CIFF 37: Movie about Movies

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Oh boy, do I love movies about making movies! Casting By, a documentary about the unsung heroes—casting directors—who suggest and promote actors to directors, was an absolute treat. Marion Dougherty, the star of this documentary, began her career casting talent for Kraft Television Theatre. Around the same time, “method” acting was gaining popularity while the Hollywood star system and typecasting were losing ground. With an instinct for an actor’s range and potential, Dougherty compiled an enormous catalogue of young unknowns—Jon Voight, Dustin Hoffman, Clint Eastwood, Robert Duvall, the list goes on and on of those who credit her for their big break. Dougherty was one of the few casting directors to get a “single-card credit” on a film (her name only on the screen). A perpetually under-rated aspect of filmmaking, several of her fans launched a campaign to get Dougherty a special Oscar, but the Academy rejected the idea. She was adored and praised by all who worked with her—directors, actors, and the many casting directors she mentored throughout her long and brilliant career. “Casting By” is definitely an “A” movie.

Halima’s Path opens with a young Muslim woman, Safija, running to her aunt, Halima, for help. Safija is pregnant by her Christian boyfriend and fears her father will kill her if he finds out. Fast forward 25 years later, after the devastating Bosnian war has ended. Remains of the Muslim dead are being returned to their families for burial. Halima needs Safija’s help to identify the remains of her son. It’s a poignant story about a two women making peace with their past. B+ for “Halima’s Path.”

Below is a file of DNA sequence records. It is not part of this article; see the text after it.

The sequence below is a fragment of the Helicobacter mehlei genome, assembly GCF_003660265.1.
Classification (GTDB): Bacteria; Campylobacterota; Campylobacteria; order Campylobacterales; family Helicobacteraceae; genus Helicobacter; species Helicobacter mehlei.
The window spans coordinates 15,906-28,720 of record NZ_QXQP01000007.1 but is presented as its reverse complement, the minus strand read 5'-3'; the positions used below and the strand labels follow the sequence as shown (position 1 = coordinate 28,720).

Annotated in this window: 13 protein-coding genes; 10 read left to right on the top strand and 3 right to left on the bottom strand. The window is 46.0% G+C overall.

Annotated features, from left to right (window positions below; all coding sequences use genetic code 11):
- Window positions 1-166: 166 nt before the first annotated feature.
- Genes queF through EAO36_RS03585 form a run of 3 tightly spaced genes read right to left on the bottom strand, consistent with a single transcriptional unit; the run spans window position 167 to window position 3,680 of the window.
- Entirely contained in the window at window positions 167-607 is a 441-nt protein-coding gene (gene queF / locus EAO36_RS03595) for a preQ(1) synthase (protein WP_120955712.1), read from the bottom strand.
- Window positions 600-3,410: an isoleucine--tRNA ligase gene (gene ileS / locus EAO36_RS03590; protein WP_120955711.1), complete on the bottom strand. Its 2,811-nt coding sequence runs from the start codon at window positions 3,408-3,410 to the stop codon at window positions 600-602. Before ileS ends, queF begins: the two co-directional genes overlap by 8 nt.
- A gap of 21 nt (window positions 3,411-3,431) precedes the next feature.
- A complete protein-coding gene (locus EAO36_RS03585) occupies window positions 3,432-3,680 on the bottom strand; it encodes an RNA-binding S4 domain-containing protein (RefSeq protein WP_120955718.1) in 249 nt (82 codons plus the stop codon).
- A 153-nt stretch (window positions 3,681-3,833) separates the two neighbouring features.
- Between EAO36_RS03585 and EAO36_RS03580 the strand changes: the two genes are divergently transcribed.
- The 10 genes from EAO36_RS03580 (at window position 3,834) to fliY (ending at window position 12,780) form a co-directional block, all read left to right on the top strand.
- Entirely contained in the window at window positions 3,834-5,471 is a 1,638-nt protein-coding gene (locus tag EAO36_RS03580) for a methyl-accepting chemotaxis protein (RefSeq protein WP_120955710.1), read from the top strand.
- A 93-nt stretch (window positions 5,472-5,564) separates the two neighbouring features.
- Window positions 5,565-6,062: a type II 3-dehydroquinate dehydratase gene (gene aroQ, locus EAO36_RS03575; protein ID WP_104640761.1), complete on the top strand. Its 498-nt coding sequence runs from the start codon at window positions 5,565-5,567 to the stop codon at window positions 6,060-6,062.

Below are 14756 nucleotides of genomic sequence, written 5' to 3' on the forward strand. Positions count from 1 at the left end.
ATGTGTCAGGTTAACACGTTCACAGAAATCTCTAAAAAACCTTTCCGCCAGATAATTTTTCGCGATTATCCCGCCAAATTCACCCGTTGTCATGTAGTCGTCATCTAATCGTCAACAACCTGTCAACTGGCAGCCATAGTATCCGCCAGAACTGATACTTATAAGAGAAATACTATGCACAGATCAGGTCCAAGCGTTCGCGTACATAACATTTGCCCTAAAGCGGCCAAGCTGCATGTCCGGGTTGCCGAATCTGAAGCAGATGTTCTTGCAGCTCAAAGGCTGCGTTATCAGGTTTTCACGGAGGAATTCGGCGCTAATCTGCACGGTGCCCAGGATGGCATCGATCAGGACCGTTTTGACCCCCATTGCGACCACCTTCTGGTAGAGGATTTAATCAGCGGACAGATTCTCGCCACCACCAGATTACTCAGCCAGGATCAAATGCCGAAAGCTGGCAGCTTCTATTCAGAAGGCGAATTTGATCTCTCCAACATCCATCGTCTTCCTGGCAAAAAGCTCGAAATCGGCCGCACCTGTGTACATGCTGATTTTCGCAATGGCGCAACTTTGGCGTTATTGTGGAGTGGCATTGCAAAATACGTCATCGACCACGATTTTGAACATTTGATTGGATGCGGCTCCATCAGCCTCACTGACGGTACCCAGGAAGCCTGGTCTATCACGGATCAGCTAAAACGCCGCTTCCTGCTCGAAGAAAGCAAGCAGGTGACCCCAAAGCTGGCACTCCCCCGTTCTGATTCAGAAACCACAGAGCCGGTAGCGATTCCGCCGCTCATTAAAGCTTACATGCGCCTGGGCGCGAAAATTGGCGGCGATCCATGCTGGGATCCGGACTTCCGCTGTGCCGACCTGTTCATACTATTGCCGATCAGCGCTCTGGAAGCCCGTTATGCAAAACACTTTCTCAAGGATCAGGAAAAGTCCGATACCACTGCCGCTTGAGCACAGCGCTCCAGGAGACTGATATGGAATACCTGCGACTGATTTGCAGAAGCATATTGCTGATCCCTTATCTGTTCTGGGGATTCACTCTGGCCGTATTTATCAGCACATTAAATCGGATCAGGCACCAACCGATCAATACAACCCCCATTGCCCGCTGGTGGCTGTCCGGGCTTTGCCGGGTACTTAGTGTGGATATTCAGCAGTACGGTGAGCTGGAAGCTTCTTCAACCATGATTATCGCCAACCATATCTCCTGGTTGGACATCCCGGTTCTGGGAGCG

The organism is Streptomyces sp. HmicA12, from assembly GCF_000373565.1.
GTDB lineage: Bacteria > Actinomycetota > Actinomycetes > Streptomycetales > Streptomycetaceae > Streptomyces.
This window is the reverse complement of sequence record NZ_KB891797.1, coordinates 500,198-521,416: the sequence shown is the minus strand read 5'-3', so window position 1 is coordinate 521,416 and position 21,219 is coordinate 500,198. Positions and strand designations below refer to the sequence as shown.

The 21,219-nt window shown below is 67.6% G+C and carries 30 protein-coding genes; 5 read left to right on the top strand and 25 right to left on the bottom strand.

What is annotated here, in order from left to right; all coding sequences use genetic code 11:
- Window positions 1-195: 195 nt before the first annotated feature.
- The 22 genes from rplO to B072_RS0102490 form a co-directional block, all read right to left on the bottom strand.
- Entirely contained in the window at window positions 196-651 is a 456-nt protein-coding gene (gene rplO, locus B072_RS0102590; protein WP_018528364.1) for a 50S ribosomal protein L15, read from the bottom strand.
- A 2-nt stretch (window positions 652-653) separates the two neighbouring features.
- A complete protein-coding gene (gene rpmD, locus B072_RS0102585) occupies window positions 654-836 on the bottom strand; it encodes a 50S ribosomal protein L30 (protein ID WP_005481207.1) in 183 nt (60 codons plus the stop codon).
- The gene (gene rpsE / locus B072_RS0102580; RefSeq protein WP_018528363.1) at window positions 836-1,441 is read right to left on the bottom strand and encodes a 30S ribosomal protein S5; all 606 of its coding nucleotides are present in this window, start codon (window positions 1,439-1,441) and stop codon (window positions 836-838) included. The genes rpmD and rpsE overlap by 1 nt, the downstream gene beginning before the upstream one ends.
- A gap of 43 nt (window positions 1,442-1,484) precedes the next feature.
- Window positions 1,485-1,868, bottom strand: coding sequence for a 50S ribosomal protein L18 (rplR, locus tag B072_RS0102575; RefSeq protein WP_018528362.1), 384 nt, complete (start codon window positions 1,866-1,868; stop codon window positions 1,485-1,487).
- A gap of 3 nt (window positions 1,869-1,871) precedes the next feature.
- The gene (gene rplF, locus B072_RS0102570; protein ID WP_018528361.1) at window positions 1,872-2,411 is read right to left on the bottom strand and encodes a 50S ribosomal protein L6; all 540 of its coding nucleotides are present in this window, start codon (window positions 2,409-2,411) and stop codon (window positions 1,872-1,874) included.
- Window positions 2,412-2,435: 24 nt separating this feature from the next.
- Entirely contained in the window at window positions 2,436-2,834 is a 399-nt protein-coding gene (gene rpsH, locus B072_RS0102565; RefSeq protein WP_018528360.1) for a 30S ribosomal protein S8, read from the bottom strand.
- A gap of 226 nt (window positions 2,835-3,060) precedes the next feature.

My third movie today, Pieta, from South Korean, is the first film in my six years of festival going that I am unable to rate. On my way out of the theatre, I heard the terms redemptive, revenge, gimmicky, and genre movie and I’m not sorry I saw it, but puzzled as to its meaning. It’s a brutal tale of a loan shark’s enforcer who cripples his victims, often in front of family members. A woman begins stalking him, claiming to be the mother who abandoned him 30 years earlier. I looked for, but failed to find, the Jesus-Mary parallels. I’m left with only strange and different to describe this film.

In the Ooops! department: I forgot to mention, in my last blog post, the distinctly unmemorable Chasing Rainbows (from Romania)—the parallel stories of two unappealing losers, each in search of his impossible own dream, and a  punchline one could spot coming a mile away. C- and 103 minutes out of my life that I’ll never get back.

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